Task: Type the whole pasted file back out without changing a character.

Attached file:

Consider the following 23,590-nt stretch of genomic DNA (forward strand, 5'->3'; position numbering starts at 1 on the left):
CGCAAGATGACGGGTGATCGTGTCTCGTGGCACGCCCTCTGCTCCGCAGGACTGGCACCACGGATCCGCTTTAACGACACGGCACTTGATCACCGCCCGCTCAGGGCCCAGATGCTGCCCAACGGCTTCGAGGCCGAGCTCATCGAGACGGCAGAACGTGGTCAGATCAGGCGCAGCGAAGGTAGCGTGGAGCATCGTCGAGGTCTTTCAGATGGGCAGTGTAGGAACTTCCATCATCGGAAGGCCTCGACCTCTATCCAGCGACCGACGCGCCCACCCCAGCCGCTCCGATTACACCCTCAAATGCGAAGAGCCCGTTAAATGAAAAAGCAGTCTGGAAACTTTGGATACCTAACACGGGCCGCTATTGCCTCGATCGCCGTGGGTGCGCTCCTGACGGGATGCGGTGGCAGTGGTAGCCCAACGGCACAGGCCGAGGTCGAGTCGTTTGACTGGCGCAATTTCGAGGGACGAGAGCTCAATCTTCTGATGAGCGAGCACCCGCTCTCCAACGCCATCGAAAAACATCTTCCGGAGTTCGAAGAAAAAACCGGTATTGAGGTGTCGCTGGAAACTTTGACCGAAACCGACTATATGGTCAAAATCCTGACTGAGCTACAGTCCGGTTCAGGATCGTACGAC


Consider the following 23,590-nt stretch of genomic DNA (forward strand, 5'->3'; position numbering starts at 1 on the left):
CGCAAGATGACGGGTGATCGTGTCTCGTGGCACGCCCTCTGCTCCGCAGGACTGGCACCACGGATCCGCTTTAACGACACGGCACTTGATCACCGCCCGCTCAGGGCCCAGATGCTGCCCAACGGCTTCGAGGCCGAGCTCATCGAGACGGCAGAACGTGGTCAGATCAGGCGCAGCGAAGGTAGCGTGGAGCATCGTCGAGGTCTTTCAGATGGGCAGTGTAGGAACTTCCATCATCGGAAGGCCTCGACCTCTATCCAGCGACCGACGCGCCCACCCCAGCCGCTCCGATTACACCCTCAAATGCGAAGAGCCCGTTAAATGAAAAAGCAGTCTGGAAACTTTGGATACCTAACACGGGCCGCTATTGCCTCGATCGCCGTGGGTGCGCTCCTGACGGGATGCGGTGGCAGTGGTAGCCCAACGGCACAGGCCGAGGTCGAGTCGTTTGACTGGCGCAATTTCGAGGGACGAGAGCTCAATCTTCTGATGAGCGAGCACCCGCTCTCCAACGCCATCGAAAAACATCTTCCGGAGTTCGAAGAAAAAACCGGTATTGAGGTGTCGCTGGAAACTTTGACCGAAACCGACTATATGGTCAAAATCCTGACTGAGCTACAGTCCGGTTCAGGATCGTACGAC